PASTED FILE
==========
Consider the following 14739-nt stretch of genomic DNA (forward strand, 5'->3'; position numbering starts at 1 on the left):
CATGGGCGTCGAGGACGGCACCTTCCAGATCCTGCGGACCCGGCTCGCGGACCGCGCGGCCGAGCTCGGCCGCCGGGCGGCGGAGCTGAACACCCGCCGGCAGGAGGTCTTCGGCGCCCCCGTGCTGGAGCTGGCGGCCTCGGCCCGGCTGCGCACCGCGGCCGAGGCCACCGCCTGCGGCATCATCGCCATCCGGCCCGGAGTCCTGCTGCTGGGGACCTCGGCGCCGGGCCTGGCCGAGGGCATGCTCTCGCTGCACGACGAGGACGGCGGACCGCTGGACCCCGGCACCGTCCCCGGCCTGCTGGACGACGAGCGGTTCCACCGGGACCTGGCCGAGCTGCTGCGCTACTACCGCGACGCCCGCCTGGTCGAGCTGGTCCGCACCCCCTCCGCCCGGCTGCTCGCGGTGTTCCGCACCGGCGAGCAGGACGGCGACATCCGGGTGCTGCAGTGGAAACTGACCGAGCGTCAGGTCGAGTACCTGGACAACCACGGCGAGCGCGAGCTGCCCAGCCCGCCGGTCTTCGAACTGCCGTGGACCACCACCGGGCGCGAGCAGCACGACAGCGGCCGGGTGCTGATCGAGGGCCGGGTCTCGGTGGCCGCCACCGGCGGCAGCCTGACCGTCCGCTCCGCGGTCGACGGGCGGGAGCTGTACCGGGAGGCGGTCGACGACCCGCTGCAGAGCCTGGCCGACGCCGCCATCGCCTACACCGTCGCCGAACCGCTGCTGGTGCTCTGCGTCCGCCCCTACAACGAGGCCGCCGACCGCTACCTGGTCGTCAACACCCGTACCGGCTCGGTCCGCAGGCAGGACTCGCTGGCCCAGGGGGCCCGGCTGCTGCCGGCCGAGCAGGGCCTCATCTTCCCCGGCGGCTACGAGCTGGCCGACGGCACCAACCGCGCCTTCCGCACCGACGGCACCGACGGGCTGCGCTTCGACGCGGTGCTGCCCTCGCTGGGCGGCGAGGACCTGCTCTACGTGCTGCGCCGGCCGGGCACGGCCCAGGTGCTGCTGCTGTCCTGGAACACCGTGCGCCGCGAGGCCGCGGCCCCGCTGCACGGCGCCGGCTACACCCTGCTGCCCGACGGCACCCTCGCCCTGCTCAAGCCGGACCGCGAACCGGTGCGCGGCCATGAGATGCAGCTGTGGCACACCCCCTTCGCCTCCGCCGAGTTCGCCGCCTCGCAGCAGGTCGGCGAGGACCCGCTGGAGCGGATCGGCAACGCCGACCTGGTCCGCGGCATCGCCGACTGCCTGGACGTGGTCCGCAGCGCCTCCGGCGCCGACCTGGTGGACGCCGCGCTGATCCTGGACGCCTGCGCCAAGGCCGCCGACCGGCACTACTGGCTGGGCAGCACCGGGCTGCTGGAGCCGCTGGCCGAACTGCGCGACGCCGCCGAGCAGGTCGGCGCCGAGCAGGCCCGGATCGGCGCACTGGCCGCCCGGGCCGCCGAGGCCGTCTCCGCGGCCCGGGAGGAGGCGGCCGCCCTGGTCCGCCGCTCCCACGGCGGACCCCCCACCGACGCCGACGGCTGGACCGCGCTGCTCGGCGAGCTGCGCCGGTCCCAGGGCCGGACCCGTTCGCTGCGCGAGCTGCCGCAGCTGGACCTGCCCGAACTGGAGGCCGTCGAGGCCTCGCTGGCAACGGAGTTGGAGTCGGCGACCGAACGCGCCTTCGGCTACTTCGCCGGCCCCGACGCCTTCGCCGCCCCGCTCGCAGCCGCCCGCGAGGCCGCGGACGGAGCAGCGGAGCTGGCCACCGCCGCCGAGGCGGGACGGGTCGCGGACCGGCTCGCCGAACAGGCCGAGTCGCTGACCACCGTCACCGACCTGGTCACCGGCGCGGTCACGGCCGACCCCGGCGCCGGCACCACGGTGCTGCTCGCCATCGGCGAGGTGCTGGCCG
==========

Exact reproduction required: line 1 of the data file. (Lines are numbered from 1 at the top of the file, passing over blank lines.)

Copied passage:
Consider the following 14739-nt stretch of genomic DNA (forward strand, 5'->3'; position numbering starts at 1 on the left):